The day started with an opening speech by Tom Pouw, chairman of the Debatbond. After this, three workshops were given. The first was given by Jos Buijvoets (former general board member of the Debatbond and honorary member of the Tilburg Debating Society Cicero) and was about member recruitment and promotion. Jos explained, for example, how social media can be used to attract new and larger groups of members but he also talked about more traditional ways, such as lecture talks and the open houses.

After Jos’ workshop, a workshop was given by myself. I built on Jos’ workshop and talked about member retention and activation. Now that the board members know how to attract members through Jos’ workshop, I explained to them how to retain those members and how to make them more active. I did this by splitting members into different groups and explaining what each of them needs to stay with the association.

Finally, Tom Pouw gave a workshop on sponsoring and selling trainings. Unfortunately, many associations often do not think of sponsoring as one of the bigger points they will be working on even though it can be very useful. So Tom discussed this topic and emphasized that sponsorship is not free money: it is actually an exchange of services. To explain this clearly to boards, he went through a step-by-step plan that boards could start to take up sponsorship.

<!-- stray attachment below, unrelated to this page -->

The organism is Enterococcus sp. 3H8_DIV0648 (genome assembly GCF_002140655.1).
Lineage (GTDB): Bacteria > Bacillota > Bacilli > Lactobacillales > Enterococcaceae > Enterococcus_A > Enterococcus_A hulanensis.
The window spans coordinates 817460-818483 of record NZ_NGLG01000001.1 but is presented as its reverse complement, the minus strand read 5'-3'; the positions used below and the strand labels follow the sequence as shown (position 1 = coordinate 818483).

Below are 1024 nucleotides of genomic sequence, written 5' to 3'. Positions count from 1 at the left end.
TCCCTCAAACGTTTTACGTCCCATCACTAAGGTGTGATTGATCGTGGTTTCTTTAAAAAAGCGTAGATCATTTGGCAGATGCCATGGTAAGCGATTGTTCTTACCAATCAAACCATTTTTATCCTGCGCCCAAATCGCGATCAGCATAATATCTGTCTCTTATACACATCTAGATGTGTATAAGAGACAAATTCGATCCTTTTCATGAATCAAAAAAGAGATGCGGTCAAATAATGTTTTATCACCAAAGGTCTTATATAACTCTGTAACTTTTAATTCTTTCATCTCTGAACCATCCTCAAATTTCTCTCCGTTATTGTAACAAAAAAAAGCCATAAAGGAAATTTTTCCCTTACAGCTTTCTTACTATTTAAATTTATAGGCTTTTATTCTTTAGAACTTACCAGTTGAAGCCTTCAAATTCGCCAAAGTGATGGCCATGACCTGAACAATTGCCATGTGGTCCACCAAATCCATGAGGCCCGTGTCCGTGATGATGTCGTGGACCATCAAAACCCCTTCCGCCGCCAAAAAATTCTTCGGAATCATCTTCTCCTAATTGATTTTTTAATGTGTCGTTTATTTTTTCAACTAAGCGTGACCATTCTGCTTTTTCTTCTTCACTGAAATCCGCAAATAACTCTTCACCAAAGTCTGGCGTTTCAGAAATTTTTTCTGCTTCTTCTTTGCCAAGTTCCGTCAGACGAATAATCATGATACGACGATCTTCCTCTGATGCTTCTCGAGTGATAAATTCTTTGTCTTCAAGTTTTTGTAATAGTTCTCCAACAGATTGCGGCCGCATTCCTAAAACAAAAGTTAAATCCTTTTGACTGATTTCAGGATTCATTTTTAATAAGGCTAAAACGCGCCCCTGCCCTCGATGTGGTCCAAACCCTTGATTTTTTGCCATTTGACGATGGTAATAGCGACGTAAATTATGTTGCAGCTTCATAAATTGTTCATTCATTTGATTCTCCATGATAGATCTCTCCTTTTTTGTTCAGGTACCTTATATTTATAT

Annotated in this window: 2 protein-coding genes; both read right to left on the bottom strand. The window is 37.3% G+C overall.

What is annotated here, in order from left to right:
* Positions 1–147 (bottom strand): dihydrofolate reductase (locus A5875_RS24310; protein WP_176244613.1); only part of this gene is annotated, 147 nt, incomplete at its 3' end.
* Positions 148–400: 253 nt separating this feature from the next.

ByNederlandse Debatbond

The Netherlands wins the European Debating Championships!

After nine preliminary rounds and seven final rounds in total, two teams of the Leiden Debating Union have won the finals of the European Debating Championships! Katharina Margareta Jansen and Louis Honee did not only reach the finals for teams with English as a Second Language (ESL) but also the open finals. David Metz and Emma Lucas also reached the open finals; there were two Dutch teams in this final round!

In the end, Katharina and Louis have won the ESL finals and David and Emma are taking home the trophy for the open finals. This is an incredibly impressive achievement!

We have also kept a live blog with more information per day. Check that out here!

You can watch the ESL finals here
You can watch the open finals here